Playing as part of a team in an alliance can be a lot of fun. Players can support each other and pit themselves against other alliances. If a player needs construction material for buildings, a fellow alliance member can help out. If a player is attacked, their friends can send troops to help them defend. The alliance is calling!

“Even bigger, even stronger!”

Goodgame Empire is continually developed. There’s always new content, like King Eric or the large-scale ‘Battle of the Nations’ event, where whole servers can measure up against each other. In July, there will aso be lots more new content, new rewards, quests, and buildings. And ‘Khan’s Revenge’ is sure to enthrall players. Even bigger, even stronger!

“Things are heating up again!”

The third spot in the bunch shows different aspects of Goodgame Empire: On the one hand, it shows the growth of a strong and well-fortified castle, customized just like any player’s castle with lots of beautiful hand-painted buildings and decorations. On the other hand it portrays playing as part of a team in thousands of active alliances. And finally you can see the cleverly strategic positioning of dozens of different units, each with their advantages and disadvantages, trying to defend or capture property.

We’ve had great success with TV advertising in the past, and we are confident that we can now repeat this. And here are the new spots – enjoy!



We’ve looked at some rough-cut text adventures and explored the world of RPGs – now it’s time to bring out the big guns: Game Maker: Studio feels a lot like the RPG Maker products, and the graphics on YoYo Games’ website reinforce that impression. However, where RPG Maker is specialized in developing RPGs, Game Maker: Studio doesn’t settle for a specific genre. You can actually build games from a wide range of genres with relative ease: Point and Click adventure gamesarcadesaction RPGsplatformers, and many other types are possible.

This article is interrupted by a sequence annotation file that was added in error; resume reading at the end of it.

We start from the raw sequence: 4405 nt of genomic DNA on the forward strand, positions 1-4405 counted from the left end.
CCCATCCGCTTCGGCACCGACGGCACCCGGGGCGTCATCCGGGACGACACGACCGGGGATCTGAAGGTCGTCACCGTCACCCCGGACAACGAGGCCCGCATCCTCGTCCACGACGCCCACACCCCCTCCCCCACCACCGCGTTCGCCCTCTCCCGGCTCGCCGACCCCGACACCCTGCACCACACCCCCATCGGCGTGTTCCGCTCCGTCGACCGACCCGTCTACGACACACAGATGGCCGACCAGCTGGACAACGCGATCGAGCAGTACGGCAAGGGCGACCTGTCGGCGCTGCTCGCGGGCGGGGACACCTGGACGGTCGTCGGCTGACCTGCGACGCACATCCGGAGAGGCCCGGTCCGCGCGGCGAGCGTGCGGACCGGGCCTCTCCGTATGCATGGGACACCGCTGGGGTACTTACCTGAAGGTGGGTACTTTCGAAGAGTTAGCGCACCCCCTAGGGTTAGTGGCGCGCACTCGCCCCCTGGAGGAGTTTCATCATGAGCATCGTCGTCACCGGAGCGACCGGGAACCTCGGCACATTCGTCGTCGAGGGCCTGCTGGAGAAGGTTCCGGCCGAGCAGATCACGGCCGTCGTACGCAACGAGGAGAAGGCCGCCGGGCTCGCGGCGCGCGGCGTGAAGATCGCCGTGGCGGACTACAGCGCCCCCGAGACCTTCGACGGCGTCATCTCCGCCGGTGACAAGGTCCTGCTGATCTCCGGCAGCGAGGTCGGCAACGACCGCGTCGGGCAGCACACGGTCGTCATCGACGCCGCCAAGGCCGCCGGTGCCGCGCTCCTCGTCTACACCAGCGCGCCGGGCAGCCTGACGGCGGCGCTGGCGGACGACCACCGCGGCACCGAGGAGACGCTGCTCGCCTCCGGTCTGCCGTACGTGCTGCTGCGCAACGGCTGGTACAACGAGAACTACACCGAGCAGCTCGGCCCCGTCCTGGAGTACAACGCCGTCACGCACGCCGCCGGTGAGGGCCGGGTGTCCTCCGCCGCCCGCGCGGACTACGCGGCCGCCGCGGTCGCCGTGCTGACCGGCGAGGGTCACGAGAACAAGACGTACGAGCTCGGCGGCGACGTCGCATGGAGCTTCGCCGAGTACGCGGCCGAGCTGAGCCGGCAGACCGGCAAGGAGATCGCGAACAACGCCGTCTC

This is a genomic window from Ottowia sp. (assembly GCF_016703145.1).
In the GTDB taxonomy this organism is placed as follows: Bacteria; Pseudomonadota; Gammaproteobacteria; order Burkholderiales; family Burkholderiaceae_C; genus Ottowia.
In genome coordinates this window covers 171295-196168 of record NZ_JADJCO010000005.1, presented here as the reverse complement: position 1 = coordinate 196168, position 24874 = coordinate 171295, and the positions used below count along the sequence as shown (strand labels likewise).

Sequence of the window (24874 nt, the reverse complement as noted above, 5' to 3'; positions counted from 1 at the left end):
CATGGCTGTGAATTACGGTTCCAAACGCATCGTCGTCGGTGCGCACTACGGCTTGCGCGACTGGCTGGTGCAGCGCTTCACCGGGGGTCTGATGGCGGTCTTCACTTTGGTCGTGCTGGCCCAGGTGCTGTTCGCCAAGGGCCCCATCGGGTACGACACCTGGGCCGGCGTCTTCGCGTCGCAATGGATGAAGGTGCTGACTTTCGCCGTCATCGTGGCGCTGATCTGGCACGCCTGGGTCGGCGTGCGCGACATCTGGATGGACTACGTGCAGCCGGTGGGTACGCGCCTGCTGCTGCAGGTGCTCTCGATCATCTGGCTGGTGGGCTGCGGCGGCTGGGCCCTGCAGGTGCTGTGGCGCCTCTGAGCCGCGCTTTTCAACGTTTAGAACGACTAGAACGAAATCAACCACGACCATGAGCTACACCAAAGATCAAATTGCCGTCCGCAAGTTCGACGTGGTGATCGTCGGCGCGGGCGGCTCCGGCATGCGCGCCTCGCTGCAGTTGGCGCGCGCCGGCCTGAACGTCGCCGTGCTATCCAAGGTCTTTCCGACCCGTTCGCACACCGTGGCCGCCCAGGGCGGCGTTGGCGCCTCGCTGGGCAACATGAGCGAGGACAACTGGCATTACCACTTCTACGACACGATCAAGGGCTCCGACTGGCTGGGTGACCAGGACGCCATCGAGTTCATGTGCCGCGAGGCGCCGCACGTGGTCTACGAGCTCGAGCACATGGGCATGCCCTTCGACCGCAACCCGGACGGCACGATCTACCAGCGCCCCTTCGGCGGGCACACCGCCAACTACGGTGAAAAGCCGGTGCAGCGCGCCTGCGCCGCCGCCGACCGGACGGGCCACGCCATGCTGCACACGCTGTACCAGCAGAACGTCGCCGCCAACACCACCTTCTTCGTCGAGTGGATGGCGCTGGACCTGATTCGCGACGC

What makes Game Maker: Studio so easy to learn is its drag and drop feature, which lets you build a solid game in no time at all, without coding anything. It’s the Game Maker Language (GML) for programming that sets the tool apart from RPG Maker. Based on C, it gradually teaches you how to code in other languages besides GML. This makes Game Maker: Studio a natural place to begin if you want to really get into coding.

Like Twine and RPG Maker, Game Maker: Studio has an active, growing, and helpful community, which you can reach in a number of ways. If you want to start right now, take a look at the Learn area on YoYo Games. The YoYo Games community provides a choice of tutorials for beginners and advanced users alike. Game Maker: Studio comes in several versions, which range from the free basic version to the Studio Master Collection with all the content you can buy at present.

Want a taste of what you can actually do with this tool? Take a look at the tough platformer Blackhole.

We hope our brief introduction to these three beginner-friendly game development tools will help you find the one that’s right for you. There are plenty more affordable programs that are similarly accessible, like QuestV-PlayGame Salad, and Stencyl.

Unite 2016 Europe - Image ©Dan Taylor/Heisenberg Media.If you think you know the basics and want to take your coding skills to the next level, take a look at UnityWe use it to program our own games, and you can do some awesome stuff with it, as Aaron Chapin demonstrated at the Unite 2016 Europe conference. The basic version is free, too. So what’s stopping you from developing your own incredible games?


DIY – Develop it yourself | No 2

GOOD_TipsIn our previous issue of Good DIY Tips, we presented Twine: the perfect tool for creating spellbinding text adventures. This time we’re taking it a step further. The tool’s got to be able to handle it if you want something that’s a bit more visual and heavier on role-playing.

Do you still have fond memories of the rough-hewn 8/16-bit retro graphics of old NES and SNES classics like Secret of Mana or Chrono Trigger? In that case, your search for the right game development tool has come to an end with the RPG Maker series from ASCII and Enterbrain! As its name implies, the tool is used to produce atmospheric role-playing games, and with a little experimentation you can also add elements of strategic combat.